One person who did not call Jamie out in front of everyone was Bran. Bran quoted Jamie from that very first episode during the meeting, but only three people know what Jamie said to end the pilot episode (and amazingly, all three of them are still living). So the rest of Westeros has no idea what Jamie did.
Bran has about as good an attitude as you can have when presented with the man who crippled you. Bran knew Jamie would be killed if that bit of gossip made its way around Winterfell. By not talking, Bran ensures Jamie can fight in the battle to come.
After a brief conversation with his brother, Jamie asks to be included in the left flank, the troops Brienne is commanding. This Jamie is one not even Brienne recognizes.
What About the North?
The next set of conversations involved the “Mother of Dragons.” First, Queen Daenerys discusses her struggling hand. Tyrion made another blunder claiming his sister was sending troops. And Dany is considering replacing him.
But one potential replacement, Jorah, defends the half-man he traveled with throughout season 5.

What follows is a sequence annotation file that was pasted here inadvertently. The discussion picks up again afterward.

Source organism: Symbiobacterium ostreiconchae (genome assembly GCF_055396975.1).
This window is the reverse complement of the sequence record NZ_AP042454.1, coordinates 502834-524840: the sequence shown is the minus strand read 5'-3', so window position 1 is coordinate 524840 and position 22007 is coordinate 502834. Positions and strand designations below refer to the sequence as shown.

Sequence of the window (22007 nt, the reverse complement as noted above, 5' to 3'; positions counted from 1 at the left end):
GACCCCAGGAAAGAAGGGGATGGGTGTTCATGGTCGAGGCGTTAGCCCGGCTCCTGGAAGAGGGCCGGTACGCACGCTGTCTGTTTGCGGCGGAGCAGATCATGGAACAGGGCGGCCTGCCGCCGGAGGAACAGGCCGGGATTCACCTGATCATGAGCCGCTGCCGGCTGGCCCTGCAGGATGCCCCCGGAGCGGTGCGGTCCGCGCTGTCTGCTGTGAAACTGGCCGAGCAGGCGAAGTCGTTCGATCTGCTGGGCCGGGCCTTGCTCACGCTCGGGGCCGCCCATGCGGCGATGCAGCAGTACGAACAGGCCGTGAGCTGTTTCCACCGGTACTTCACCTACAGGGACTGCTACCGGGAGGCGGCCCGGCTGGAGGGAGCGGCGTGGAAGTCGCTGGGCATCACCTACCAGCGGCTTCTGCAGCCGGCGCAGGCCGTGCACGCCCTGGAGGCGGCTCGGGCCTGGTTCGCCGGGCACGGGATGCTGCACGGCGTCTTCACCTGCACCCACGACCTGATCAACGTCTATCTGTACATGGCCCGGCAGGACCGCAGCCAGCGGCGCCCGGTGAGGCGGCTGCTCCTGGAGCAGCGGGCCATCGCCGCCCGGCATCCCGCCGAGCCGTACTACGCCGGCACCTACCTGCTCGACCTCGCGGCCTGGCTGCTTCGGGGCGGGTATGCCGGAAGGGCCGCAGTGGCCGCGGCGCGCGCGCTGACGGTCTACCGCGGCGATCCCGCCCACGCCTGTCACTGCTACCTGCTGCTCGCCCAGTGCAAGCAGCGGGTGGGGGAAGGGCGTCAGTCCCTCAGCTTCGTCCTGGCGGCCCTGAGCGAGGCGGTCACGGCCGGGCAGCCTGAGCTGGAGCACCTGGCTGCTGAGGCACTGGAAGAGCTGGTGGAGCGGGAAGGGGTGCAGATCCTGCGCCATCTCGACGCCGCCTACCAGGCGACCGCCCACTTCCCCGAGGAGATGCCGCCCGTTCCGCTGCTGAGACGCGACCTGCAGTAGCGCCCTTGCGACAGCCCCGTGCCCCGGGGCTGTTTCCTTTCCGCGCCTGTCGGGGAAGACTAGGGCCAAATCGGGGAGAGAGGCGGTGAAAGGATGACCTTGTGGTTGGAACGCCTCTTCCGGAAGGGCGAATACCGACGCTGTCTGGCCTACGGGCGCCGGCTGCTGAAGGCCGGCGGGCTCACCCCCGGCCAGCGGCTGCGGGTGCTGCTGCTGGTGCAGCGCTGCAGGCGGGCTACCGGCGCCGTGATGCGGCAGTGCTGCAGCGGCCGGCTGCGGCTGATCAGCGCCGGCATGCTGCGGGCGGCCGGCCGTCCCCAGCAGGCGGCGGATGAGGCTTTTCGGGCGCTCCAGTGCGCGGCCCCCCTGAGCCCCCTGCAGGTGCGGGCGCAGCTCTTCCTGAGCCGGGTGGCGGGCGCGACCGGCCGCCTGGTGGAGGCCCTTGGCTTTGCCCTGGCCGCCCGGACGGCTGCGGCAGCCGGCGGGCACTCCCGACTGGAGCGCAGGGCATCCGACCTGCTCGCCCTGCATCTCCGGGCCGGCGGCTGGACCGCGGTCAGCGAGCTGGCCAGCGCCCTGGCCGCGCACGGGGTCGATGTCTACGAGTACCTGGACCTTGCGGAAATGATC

“He makes mistakes,” says Dany. To which Jorah responded with “He owns his, and he learns from them.”
Jorah also recommends meeting with Sansa, another person Dany has not exactly warmed herself up to.
And for the first time, the two women seem to be in agreement. Daenerys convinces Sansa it was Jon who changed her actions, not the other way around. And she’s right. Without Jon’s convincing, Daenerys would be taking on the Golden Company for the Iron Throne while the Army of the Dead makes a beeline for King’s Landing after blowing over the North.
Then, Sansa brings up the subject that sours Dany the entire night: Dany’s claim to the Iron Throne. Sansa reasserts the North’s desire for independence. And she wants to know, “What about the North?” What are things going to be like once Dany takes the Throne? Will she allow the North to be independent from Westeros or does she intend to force the North into submission?
“I Want to Fight for Winterfell, Lady Sansa.”
The two women are interrupted as Theon arrives in Winterfell. The queen addresses him first, where he reveals where Yara is and why he is not with her.
Then, he addresses Sansa. She and the Starks appear to be where his true allegiance lies as he asks if he can serve defending the Starks.
Sansa gives him a warm embrace, and Dany looks dismayed for the third time this episode.
“He Wants to Erase This World.”
Before Daenerys can spew at everyone’s lack of reverence for her again, Tormund and company arrive and give the bad news: the Night King will be here before sunrise tomorrow.
Preparations go into overdrive and a war council convenes to discuss strategy. And it’s a fairly simple strategy: kill the Night King. He is the one they all follow. Kill him and they all die.